Friday, September 30, 2005

The Canteen, The Spray Jacket, and My First Look at the Trail

I'd never been to the Grand Canyon before.  Other than having flown over it once while going cross-country on a 747, I hadn't really seen it either.  So, once we checked in and got our stuff to our room, it seemed a good idea to check out the large gaping work of nature waiting just a few feet behind our hotel.

It's big.

Really, really big.

I mean, it's turn-your-head-and-look-both-ways-and-there's-still-canyon-as-far-as-the-eye-can-see big.

Over the next few days, I would hear various descriptions of its size (in acres and miles) but the one that really did it for me was when I learned about the shuttle bus running from the South Rim (where we were) to the North Rim (other side) and that the trip took five hours.  I mean, five hours was longer than it took us to drive to the canyon from Phoenix.  This sucker was, if not actually state-sized, certainly half-state-sized.  What I'm trying to say here is that I was in no way prepared for the scope of the canyon.

Once we ooh'd and ahh'd over the sheer majesty of the thing, we walked over to the corral (where we would meet our mules the next morning) and took a look at the start of the Bright Angel trail, which we'd be riding the mules down.

I have to say (and I, in fact, did say it a couple entries ago) that I had been somewhat nervous about the prospect of riding a mule into this thing.  Especially with all the talk of "sheer cliff walls" and mules who "like to walk on the outside edge of the trail."  I stopped being afraid as soon as I saw the trail.  (Well, not the WHOLE trail, obviously -- but the first set of switchbacks.)  It was wide enough for a couple hikers to walk abreast.  It wasn't a ramp downward -- it was like a bunch of stairs, only the steps were marked by logs or railroad ties.  It was really well maintained with a little curb of rocks running along the outside edge of the trail.  Whew.  To someone imagining a mule balancing precariously on a thin dirt path running along the side of a cliff, this was a wonderfully calming sight.  Who cares if the mule prefers the outside edge of the trail when there's still that nice stone curb between you and the drop?  All of a sudden, the mule ride seemed totally do-able -- so now I just had to get all my gear in order.

When we checked in, they had given us each brand new canteens (which would be ours to keep).  The canteens came with a little packet (like those packets of ketchup you get at fast food places) of lemon juice.  We were directed to fill the canteens with hot water, drop in the lemon juice, and let them steep overnight.  This would loosen the canteen, we were told.  While Kathy started unpacking, I started preparing the canteens.  I screwed up in opening the first packet of lemon juice and dumped about half of it on the bathroom floor.  Kathy saw all the fun I was having trying to fill this thing in the bathroom sink, and she tried to fill her own canteen.  She, too, messed up with the lemon juice, although her pile of misfired juice ended up on the toilet seat.  Between the two of us, it looked like someone really had to use the toilet and had badly missed.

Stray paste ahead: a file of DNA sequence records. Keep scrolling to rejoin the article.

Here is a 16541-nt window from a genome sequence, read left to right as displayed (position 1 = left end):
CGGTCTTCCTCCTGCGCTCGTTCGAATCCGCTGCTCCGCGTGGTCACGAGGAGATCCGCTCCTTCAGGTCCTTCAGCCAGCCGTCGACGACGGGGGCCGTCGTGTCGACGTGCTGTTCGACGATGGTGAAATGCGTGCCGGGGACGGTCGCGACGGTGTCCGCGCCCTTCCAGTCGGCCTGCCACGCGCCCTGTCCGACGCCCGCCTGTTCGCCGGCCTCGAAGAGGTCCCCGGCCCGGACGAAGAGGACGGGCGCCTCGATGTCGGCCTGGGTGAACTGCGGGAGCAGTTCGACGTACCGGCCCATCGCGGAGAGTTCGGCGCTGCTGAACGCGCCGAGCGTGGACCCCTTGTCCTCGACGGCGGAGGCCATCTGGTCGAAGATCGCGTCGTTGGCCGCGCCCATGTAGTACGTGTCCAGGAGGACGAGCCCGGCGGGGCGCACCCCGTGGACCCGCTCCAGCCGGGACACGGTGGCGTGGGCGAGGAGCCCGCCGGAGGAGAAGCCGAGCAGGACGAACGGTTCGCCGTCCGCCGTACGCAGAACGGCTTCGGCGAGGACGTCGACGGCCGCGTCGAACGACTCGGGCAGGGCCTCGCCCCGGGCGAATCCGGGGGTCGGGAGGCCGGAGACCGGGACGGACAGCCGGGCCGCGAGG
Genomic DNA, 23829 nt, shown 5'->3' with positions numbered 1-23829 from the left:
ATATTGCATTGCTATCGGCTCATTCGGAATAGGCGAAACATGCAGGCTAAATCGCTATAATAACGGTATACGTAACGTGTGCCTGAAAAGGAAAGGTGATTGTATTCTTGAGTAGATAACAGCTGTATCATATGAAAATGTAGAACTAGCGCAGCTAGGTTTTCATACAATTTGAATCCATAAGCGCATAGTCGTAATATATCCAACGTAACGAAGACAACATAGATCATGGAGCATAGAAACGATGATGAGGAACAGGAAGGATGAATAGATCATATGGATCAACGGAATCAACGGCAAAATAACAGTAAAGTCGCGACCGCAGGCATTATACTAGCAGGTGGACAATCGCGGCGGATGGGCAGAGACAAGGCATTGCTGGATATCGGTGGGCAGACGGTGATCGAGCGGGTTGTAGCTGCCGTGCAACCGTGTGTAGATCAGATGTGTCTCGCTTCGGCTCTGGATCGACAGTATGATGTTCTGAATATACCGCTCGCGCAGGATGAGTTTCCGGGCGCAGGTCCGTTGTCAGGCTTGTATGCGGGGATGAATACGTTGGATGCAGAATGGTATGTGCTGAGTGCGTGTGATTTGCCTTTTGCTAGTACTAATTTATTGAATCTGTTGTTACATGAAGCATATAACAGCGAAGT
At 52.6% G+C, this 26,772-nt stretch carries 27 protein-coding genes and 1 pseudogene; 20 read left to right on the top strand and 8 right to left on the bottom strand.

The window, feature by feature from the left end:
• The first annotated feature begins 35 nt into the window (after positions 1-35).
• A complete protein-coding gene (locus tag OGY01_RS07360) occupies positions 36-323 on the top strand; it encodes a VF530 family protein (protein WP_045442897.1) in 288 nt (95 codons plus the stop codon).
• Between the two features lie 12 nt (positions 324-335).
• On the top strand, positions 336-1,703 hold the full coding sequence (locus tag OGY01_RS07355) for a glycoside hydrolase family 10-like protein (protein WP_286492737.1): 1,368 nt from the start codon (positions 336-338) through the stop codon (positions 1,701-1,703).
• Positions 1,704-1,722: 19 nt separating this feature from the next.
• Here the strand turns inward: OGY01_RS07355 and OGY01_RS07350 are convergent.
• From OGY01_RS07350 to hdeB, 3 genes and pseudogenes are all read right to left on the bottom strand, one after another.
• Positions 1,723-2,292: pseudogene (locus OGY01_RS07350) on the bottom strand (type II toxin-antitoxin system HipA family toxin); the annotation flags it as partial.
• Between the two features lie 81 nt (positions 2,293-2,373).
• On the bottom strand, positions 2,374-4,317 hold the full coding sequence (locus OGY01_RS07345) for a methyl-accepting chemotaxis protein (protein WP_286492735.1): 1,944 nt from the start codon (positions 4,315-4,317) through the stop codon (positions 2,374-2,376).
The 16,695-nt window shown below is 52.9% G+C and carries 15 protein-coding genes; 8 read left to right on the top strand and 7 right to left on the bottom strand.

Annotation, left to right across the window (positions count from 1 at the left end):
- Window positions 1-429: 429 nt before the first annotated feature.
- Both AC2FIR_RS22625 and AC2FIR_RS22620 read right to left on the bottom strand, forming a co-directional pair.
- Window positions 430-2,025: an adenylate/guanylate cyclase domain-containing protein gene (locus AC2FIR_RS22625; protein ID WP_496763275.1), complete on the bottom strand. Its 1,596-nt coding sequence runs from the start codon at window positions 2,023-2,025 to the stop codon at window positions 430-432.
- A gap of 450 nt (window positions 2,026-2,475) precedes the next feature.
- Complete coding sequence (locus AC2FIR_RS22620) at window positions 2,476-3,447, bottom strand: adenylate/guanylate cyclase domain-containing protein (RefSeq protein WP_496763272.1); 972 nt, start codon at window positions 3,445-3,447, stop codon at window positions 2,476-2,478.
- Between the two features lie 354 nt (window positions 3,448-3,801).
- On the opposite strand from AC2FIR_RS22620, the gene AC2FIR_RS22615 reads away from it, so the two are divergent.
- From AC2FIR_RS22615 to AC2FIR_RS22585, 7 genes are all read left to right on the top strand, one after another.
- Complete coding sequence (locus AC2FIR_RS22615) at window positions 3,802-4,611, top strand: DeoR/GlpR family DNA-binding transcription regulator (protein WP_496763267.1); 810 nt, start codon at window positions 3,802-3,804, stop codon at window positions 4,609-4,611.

We'd also been given spray jackets.  These were not brand new items that would be ours to keep afterward.  They were big.  They were yellow.  They were a men's size LARGE.  They were dirty.  They were torn up.  They were disgusting.

(They also had the words "MULE RIDER" written unnecessarily in big black letters on the back.  "Unnecessarily" because if you were sitting on a mule while wearing one, you would be, quite obviously, a mule rider.  And I couldn't imagine any circumstance in which you'd want to wear this thing if you were not, in fact, sitting upon a mule.)

Each time I picked mine up to put it down someplace else (generally someplace further away from my bed), I'd run into the bathroom and wash my hands.  I asked Kathy, rhetorically, why was it that every time I touched this thing I wanted to wash up.  Kathy replied, "Because it's been on a mule."

She had a point.  Of course, in about 12 hours time, *I'd* be on a mule too, and I hoped we'd survive the ordeal rather better than the jackets.


mom23nca said...

I hope you took a picture of you wearing the jacket.  I got a good chuckle over that.  I have wanted to do a rafting trip at the Grand Canyon, maybe some day.

dcs523 said...

Just a note to let you know my husband and I wrote the mule to Phantom Ranch on June 27th.  I was scared to death.  The wrangler kept telling me to calm down that I would be all right after 30 minutes.  He was right !  Glad I did it think I would like to do it again!

Love reading about your adventure.

dcs523 said...

I mean rode the mule not wrote.